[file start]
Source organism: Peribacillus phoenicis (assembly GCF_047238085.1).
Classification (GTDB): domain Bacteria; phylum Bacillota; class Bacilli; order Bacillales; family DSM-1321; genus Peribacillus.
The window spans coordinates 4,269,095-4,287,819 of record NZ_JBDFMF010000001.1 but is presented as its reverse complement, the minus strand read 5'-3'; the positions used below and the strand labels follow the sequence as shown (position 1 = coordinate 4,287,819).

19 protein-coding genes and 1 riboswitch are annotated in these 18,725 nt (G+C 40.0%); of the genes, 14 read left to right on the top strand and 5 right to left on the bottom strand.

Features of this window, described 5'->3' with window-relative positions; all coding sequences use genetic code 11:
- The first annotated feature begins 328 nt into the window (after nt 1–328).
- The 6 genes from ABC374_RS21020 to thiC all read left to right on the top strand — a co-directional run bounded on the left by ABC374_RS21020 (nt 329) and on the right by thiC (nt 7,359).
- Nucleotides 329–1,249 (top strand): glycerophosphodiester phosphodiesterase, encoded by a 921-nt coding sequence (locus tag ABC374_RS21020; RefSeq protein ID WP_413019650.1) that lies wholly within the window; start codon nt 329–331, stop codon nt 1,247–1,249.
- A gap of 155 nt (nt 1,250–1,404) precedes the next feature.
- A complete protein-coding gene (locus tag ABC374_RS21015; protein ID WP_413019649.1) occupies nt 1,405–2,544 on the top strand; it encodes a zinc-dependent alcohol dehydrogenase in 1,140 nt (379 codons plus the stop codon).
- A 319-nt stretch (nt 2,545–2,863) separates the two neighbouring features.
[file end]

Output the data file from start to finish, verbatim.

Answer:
Source organism: Peribacillus phoenicis (assembly GCF_047238085.1).
Classification (GTDB): domain Bacteria; phylum Bacillota; class Bacilli; order Bacillales; family DSM-1321; genus Peribacillus.
The window spans coordinates 4,269,095-4,287,819 of record NZ_JBDFMF010000001.1 but is presented as its reverse complement, the minus strand read 5'-3'; the positions used below and the strand labels follow the sequence as shown (position 1 = coordinate 4,287,819).

19 protein-coding genes and 1 riboswitch are annotated in these 18,725 nt (G+C 40.0%); of the genes, 14 read left to right on the top strand and 5 right to left on the bottom strand.

Features of this window, described 5'->3' with window-relative positions; all coding sequences use genetic code 11:
- The first annotated feature begins 328 nt into the window (after nt 1–328).
- The 6 genes from ABC374_RS21020 to thiC all read left to right on the top strand — a co-directional run bounded on the left by ABC374_RS21020 (nt 329) and on the right by thiC (nt 7,359).
- Nucleotides 329–1,249 (top strand): glycerophosphodiester phosphodiesterase, encoded by a 921-nt coding sequence (locus tag ABC374_RS21020; RefSeq protein ID WP_413019650.1) that lies wholly within the window; start codon nt 329–331, stop codon nt 1,247–1,249.
- A gap of 155 nt (nt 1,250–1,404) precedes the next feature.
- A complete protein-coding gene (locus tag ABC374_RS21015; protein ID WP_413019649.1) occupies nt 1,405–2,544 on the top strand; it encodes a zinc-dependent alcohol dehydrogenase in 1,140 nt (379 codons plus the stop codon).
- A 319-nt stretch (nt 2,545–2,863) separates the two neighbouring features.